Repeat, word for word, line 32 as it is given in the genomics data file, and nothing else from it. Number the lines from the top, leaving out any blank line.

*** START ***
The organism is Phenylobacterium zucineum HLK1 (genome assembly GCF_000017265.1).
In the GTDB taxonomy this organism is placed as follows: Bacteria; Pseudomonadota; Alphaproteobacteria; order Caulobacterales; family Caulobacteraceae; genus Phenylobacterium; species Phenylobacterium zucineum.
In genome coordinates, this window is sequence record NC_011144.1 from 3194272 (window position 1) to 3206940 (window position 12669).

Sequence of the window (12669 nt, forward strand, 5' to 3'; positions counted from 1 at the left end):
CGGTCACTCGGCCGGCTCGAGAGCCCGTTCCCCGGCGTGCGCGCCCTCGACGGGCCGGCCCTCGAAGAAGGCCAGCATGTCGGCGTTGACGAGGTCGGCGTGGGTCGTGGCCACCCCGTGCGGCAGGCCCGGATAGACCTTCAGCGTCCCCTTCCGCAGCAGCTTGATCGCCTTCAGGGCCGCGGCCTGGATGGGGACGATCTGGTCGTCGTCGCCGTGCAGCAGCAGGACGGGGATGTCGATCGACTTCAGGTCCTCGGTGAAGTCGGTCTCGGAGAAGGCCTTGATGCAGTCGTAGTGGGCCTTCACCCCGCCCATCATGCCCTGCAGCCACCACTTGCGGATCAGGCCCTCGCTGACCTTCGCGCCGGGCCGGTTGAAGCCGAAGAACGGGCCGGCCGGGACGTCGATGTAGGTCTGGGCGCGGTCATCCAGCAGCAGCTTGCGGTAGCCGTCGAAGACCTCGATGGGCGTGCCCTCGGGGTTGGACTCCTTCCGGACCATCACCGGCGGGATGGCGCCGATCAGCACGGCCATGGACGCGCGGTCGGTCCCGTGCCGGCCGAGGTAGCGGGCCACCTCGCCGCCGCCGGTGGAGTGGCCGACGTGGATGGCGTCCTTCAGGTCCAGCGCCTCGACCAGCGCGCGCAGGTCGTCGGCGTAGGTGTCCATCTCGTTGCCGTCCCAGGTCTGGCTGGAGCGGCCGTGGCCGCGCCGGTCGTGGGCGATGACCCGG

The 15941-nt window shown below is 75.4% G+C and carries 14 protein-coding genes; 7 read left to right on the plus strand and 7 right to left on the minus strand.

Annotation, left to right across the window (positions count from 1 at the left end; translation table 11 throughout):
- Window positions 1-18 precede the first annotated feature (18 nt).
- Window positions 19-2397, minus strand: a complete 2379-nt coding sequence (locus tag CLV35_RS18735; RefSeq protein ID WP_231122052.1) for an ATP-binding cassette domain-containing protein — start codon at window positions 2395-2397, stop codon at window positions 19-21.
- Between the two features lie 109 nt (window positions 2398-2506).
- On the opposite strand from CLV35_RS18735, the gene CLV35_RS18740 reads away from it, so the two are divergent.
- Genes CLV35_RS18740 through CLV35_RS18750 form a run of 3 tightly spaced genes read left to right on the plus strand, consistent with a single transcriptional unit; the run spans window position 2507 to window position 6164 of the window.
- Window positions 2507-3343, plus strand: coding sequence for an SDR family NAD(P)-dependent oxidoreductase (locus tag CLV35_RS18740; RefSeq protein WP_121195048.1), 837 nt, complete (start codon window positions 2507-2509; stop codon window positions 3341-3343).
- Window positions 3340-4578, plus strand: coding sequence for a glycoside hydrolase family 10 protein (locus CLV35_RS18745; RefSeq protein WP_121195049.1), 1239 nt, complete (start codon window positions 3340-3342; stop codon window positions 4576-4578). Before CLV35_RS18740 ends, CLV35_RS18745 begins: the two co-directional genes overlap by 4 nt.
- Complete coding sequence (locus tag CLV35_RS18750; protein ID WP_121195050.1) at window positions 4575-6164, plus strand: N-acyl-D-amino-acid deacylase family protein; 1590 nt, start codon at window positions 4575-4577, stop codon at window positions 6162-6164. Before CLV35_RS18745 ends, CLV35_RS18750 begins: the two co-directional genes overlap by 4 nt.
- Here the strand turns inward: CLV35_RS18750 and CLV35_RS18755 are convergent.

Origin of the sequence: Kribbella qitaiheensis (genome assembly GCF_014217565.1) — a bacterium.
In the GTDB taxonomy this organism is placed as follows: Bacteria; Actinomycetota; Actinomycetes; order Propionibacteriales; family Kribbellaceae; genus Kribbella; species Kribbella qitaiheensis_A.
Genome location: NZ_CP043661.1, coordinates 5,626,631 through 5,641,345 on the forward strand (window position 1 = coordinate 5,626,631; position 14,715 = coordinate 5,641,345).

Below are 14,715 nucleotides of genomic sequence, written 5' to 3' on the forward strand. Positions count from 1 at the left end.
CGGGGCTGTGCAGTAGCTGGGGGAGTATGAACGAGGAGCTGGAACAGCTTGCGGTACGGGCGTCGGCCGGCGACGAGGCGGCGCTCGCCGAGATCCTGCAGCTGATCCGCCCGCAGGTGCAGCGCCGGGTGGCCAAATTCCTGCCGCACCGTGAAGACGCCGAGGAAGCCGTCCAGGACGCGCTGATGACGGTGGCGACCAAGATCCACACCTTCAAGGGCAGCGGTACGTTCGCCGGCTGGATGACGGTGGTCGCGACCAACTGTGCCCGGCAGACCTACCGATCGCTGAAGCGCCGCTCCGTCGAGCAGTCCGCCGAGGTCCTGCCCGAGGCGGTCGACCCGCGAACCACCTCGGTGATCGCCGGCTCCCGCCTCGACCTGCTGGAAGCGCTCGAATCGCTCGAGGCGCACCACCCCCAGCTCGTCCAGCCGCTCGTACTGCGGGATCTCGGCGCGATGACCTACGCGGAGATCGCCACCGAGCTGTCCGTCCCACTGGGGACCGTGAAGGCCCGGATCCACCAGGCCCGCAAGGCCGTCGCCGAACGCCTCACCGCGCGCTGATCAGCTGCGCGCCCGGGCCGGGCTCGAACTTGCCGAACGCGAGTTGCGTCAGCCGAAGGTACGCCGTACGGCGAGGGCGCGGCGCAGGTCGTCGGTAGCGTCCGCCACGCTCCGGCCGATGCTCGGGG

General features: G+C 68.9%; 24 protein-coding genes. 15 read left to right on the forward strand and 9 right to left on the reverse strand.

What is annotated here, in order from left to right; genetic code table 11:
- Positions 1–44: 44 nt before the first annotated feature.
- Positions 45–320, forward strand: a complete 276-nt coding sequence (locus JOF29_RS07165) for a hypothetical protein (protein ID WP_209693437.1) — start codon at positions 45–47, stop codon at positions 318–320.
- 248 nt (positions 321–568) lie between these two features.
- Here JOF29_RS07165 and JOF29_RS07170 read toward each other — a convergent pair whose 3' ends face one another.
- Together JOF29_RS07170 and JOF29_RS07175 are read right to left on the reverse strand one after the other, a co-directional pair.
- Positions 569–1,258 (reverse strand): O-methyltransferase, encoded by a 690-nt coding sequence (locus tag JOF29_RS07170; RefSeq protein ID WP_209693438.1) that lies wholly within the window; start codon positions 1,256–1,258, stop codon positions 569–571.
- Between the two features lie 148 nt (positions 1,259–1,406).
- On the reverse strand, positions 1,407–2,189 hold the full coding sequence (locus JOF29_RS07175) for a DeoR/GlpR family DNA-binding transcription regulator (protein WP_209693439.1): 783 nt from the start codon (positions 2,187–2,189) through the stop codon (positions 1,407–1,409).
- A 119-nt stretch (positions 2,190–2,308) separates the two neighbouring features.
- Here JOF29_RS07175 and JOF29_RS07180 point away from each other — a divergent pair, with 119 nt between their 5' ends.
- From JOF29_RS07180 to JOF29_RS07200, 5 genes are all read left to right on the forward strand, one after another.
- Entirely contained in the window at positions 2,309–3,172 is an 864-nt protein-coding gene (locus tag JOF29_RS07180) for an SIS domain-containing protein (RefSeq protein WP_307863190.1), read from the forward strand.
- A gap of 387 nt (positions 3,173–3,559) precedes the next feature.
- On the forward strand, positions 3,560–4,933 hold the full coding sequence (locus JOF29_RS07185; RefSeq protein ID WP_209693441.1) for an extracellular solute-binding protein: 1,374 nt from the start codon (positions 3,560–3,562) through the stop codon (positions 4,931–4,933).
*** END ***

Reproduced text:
- A 119-nt stretch (positions 2,190–2,308) separates the two neighbouring features.